Let battle commence
WEST AND THE FENS: It's a relief to start pike fishing again – even when the conditions are all wrong and the rivers run as clear as gin.
Sooner or later, it might all just come right, I think as I sit behind an assortment of legally-obtained baits from sustainable sources.
That's what fires up the predator angler with a whole winter ahead in the Fens. You really never know what's around the corner when the geese squeal overhead and autumn arrives in the badlands.
Grown men, who dress like extras from Mash and smell of mackerel, will soon be pitting their wits against an adversary with a brain the size of a walnut, who can make fools of the best of them.
It's hard to explain to anyone who doesn't go pike fishing. But when that alarm goes or a float bobs and disappears into the murk, the hairs on the back of your neck stand up in that instant as you sweep the rod back and wonder what's going to be on the other end.
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Blame the weather all you like, the last couple of winters have been less than kind to us.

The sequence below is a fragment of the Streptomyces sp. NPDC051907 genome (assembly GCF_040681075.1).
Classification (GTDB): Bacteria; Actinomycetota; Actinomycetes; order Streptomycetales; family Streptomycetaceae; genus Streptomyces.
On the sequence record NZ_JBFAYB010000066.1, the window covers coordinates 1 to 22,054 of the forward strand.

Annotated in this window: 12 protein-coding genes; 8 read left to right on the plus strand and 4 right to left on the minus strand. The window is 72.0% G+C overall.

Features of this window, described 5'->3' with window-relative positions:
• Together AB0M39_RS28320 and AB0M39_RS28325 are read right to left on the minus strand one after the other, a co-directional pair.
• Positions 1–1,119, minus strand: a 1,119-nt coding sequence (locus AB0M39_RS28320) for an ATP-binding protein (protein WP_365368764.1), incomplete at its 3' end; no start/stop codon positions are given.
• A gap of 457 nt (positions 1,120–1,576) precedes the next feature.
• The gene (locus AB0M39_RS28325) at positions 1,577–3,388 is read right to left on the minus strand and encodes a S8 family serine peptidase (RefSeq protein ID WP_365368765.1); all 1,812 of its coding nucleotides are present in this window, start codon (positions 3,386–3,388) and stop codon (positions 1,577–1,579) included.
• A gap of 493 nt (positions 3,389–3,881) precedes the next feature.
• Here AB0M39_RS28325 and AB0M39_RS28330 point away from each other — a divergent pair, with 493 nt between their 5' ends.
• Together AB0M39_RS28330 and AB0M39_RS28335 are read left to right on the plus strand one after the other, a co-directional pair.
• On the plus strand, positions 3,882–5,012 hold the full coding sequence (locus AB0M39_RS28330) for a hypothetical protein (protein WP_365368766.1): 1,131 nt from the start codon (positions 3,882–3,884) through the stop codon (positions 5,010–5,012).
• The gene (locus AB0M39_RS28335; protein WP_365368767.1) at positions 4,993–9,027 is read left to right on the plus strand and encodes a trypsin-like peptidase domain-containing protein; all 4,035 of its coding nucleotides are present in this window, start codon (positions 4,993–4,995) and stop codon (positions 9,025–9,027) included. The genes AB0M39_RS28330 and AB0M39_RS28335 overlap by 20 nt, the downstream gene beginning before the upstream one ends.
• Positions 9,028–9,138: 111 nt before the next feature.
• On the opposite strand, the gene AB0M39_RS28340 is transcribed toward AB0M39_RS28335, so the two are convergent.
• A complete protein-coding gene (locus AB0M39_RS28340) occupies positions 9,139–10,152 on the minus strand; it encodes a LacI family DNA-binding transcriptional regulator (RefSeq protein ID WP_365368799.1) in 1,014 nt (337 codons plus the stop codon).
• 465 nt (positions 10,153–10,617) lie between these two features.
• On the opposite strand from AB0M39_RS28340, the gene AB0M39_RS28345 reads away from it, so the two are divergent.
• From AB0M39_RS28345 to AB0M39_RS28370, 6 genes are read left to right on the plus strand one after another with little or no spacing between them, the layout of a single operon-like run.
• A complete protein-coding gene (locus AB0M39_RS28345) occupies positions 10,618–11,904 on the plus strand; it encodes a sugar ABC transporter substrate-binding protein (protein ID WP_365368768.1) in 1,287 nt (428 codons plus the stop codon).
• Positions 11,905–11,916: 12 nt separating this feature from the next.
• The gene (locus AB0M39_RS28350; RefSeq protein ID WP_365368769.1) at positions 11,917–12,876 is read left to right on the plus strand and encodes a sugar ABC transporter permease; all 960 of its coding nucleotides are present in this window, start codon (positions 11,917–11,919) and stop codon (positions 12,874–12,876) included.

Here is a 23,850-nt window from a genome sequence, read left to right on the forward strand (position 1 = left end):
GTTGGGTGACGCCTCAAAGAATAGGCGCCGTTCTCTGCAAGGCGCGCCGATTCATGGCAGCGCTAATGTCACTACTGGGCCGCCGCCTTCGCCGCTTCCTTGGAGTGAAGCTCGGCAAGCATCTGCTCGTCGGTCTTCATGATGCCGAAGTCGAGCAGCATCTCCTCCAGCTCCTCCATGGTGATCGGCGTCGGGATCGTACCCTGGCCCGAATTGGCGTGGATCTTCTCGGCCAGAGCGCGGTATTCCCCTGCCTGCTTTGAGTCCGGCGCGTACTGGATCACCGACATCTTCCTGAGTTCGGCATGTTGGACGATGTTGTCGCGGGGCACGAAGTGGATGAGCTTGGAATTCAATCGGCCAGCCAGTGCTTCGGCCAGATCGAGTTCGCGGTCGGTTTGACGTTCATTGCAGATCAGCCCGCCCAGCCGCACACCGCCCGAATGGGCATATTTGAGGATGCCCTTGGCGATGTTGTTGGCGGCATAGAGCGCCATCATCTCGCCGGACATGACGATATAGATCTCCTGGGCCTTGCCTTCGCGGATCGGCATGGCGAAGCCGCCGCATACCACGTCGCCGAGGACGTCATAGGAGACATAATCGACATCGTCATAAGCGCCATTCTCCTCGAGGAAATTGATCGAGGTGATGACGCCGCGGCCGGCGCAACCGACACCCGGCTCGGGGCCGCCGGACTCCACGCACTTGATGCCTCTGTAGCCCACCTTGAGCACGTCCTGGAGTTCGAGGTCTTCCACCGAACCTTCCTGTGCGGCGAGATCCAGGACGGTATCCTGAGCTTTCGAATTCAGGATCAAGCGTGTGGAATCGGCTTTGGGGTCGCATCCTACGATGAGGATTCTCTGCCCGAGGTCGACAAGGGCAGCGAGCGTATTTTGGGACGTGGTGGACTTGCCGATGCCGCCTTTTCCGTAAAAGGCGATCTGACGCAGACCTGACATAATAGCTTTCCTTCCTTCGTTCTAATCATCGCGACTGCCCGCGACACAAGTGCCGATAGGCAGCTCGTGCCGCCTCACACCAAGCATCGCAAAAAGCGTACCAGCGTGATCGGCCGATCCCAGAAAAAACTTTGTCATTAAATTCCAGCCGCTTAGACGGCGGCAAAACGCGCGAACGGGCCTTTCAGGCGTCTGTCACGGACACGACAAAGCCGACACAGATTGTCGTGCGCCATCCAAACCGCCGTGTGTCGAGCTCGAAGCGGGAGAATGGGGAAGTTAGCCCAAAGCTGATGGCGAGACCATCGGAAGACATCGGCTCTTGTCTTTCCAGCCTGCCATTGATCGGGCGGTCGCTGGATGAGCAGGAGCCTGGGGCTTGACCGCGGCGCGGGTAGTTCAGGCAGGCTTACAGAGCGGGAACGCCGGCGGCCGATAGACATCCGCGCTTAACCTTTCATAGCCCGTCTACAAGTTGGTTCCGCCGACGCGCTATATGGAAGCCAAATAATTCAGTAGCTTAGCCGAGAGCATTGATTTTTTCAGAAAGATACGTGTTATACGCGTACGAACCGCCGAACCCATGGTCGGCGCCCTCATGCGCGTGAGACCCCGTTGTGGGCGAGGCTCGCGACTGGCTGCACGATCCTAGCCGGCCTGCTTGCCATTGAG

But these things run in cycles, waters come on and off the boil, and those who endured the worst the cold threw at us last time around could be forgiven for thinking the rivers owe us one.
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One thing that struck me driving around on early forays was how many swims are overgrown and unfished on our waterways.
Part of the Ouse that threw up plenty of fish last autumn clearly hasn't been touched all summer, leaving several hundred yards of water where fishing pressure's clearly a thing of the past.
If you need inspiration for the coming season, there'll be a full-on dose on offer on Saturday week, at the Pike Anglers Club Convention.
Stephen Harper, Norfolk's own chronicler of Broadland pike, is among the speakers at Kettering Conference Centre, along with Dave Horton and Micky Jones.
There will also be tackle stalls galore, a day of free junior teach-ins and the chance to network, enjoy the banter and put away a few low alcohol lagers.
Those behind the day work hard behind the scenes to provide something for everyone, whether you're a seasoned hand or picking up a pike rod for the first time.
Attendances have remained fairly constant over the last few years, despite the recession, so the PAC must be doing something right.